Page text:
When a serious injury occurs, such as through an auto accident or slip-and-fall, there are often many contributing factors. It can be difficult to place the entire blame on one person or entity as the carelessness and negligence of numerous actors could have contributed. Sometimes this even includes the injured person. Many people assume that they cannot recover compensation if their own negligence contributed to their injuries in any way. However, this may not necessarily be true. While partial fault on the part of the victim can have a significant impact on the value of a claim, it is often times not fatal to the case.
Some people have heard of the concept of contributory negligence. It is an old rule of law that was once prevalent in the United States which stated that an injured person could not recover any compensation if their own negligence contributed in any way to their injury. This draconian rule, however, has been abandoned in nearly every jurisdiction in the U.S. in favor of more plaintiff-friendly comparative negligence. While there are several variations of this rule, in Pennsylvania in works like this:
- When there is evidence that the plaintiff’s own negligence contributed to his or her accident, the jury must assign a percentage of fault to the plaintiff. For example, the jury could determine that the plaintiff was 20 percent at fault because he was speeding but the defendant was 80 percent at fault because he pulled out without looking.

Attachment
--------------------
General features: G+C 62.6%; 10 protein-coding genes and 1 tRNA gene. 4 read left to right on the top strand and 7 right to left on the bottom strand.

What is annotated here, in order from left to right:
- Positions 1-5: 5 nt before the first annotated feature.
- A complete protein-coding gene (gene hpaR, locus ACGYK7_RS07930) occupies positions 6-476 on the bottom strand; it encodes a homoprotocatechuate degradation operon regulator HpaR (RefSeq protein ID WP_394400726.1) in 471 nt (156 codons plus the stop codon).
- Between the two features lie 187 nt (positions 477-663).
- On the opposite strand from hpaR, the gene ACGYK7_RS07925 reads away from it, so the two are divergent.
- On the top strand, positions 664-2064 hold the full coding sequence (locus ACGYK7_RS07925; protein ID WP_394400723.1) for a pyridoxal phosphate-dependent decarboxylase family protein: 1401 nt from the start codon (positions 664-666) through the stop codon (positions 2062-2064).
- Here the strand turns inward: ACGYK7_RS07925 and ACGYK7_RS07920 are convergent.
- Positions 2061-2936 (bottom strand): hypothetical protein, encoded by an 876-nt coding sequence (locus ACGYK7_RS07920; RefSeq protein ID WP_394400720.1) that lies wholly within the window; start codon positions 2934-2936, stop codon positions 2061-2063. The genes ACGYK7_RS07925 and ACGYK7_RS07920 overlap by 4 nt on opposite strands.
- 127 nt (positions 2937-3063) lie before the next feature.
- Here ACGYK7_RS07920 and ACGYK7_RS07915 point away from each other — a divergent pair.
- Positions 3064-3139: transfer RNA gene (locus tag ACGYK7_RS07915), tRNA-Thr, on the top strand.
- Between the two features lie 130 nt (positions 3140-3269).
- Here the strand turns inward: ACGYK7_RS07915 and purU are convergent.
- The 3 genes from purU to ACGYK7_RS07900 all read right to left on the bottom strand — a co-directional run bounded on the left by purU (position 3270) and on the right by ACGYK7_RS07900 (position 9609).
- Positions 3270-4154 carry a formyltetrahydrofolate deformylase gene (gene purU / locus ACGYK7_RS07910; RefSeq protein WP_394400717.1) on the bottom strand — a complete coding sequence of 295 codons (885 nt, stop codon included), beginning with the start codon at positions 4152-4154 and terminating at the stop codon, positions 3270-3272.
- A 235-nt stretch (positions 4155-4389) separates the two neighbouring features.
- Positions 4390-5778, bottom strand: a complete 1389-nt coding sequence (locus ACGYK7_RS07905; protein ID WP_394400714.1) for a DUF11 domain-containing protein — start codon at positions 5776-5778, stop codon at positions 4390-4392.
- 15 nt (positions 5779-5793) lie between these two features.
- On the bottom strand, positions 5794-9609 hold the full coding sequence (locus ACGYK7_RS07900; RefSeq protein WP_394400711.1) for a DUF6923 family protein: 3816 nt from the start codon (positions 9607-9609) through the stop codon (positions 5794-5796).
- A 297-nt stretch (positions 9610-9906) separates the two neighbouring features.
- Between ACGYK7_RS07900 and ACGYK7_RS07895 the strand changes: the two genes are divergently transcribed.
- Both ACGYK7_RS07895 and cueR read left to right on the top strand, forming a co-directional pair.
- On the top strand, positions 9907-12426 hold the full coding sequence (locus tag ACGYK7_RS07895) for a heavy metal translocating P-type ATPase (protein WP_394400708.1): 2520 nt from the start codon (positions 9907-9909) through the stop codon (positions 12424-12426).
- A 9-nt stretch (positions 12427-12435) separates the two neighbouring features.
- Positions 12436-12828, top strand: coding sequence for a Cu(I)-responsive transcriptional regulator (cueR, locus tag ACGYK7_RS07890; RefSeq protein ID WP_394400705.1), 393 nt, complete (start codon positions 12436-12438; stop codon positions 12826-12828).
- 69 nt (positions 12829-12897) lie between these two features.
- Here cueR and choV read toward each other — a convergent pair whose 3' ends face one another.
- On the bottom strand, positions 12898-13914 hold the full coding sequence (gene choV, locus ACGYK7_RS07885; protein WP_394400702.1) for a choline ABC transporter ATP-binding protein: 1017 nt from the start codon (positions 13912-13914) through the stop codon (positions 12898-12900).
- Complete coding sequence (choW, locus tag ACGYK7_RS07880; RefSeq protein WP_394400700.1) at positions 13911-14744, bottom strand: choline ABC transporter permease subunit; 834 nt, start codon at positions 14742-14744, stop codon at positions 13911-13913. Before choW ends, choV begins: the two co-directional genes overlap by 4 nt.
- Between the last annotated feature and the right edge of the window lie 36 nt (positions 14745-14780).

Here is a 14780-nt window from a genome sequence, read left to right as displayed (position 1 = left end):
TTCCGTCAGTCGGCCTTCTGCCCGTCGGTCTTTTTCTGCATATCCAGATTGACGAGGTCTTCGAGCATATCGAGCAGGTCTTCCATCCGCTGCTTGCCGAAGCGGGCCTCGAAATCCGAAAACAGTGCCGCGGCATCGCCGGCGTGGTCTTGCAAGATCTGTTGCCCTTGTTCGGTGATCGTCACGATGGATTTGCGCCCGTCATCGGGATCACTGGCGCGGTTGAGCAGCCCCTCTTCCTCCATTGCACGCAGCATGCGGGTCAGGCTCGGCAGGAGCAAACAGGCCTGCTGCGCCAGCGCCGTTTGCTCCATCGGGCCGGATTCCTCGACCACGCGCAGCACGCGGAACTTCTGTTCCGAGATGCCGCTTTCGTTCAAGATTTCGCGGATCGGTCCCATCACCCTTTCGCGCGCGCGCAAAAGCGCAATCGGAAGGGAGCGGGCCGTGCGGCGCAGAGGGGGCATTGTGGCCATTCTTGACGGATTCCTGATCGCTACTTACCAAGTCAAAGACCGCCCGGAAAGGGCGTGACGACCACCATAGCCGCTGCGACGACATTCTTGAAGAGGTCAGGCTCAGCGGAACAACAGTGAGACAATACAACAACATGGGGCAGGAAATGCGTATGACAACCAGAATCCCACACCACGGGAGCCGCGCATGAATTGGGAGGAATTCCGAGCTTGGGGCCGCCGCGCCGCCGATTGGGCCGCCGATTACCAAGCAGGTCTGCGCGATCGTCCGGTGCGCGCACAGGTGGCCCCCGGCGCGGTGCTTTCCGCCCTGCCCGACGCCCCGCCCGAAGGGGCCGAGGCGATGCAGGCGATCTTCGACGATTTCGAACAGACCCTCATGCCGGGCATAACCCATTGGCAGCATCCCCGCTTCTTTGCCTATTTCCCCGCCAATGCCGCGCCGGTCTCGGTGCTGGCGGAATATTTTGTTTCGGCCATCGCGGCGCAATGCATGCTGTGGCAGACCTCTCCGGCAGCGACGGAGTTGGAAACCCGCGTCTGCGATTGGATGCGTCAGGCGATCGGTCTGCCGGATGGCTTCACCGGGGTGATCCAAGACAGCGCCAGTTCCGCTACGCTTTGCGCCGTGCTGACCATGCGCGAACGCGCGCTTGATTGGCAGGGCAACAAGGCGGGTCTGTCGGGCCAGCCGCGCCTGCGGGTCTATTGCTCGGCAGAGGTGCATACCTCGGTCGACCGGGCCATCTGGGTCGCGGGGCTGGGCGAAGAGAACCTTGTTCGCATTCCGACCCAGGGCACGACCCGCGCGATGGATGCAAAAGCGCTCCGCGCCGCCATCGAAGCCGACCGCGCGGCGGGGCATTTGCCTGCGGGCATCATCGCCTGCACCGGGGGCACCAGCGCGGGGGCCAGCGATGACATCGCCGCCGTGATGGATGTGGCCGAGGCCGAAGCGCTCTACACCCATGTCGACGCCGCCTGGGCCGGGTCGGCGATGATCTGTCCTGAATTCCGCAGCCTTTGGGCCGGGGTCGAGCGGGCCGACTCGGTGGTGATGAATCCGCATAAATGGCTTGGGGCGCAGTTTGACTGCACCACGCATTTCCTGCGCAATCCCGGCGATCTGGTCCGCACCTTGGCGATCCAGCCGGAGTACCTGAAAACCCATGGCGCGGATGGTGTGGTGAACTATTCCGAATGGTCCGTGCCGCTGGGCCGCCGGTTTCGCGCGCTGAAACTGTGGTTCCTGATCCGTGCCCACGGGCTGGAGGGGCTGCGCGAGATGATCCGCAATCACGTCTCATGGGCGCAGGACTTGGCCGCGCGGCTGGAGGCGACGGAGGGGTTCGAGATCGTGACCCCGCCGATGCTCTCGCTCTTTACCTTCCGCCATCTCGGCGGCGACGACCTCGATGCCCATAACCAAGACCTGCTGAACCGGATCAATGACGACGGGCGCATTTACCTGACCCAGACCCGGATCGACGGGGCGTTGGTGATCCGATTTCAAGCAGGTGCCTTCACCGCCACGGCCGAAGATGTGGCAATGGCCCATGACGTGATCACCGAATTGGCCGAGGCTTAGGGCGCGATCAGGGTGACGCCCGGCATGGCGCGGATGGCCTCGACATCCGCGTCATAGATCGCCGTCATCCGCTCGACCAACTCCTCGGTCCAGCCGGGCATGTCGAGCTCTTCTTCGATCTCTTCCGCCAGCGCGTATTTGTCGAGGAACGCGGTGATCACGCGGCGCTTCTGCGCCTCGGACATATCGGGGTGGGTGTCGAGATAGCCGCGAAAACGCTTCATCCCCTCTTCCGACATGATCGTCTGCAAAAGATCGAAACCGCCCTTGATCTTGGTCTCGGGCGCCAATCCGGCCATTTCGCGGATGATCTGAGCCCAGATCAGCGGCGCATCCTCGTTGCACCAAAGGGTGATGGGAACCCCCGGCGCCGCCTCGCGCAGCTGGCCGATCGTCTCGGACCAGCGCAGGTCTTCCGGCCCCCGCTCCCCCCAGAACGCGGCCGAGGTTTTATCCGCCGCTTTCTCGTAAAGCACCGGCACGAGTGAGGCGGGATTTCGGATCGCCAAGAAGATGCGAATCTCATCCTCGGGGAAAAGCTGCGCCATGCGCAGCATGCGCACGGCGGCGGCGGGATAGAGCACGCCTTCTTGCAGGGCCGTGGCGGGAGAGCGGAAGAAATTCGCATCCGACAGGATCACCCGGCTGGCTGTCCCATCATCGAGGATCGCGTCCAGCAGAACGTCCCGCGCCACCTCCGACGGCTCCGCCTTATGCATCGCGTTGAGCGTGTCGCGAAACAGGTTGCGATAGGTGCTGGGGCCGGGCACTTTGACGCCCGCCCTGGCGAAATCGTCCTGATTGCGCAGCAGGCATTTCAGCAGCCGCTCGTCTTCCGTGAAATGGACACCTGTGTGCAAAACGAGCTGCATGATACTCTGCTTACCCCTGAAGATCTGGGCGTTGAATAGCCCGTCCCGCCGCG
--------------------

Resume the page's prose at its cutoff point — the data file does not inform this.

- The plaintiff can recover as long as the proportion of fault assigned to him or her does not exceed the proportion of fault assigned to the defendant or defendants. Therefore, a plaintiff who was 50 percent at fault for his own injuries can usually recover, but a plaintiff who was 51 percent at fault cannot.
- If the plaintiff can recover his or her recovery is reduced by the percentage of fault assigned. Therefore, if the jury determines that a plaintiff suffered $200,000 in damages but was 30 percent at fault for his own injuries, the defendant or defendants would still be liable for $140,000.
Thus, pursuing a personal injury claim may still be worthwhile even if you were partially at fault. An experienced Collegeville trial attorney can evaluate the circumstances of your accident to determine how comparative negligence could impact your case. Schedule your free consultation with our firm today!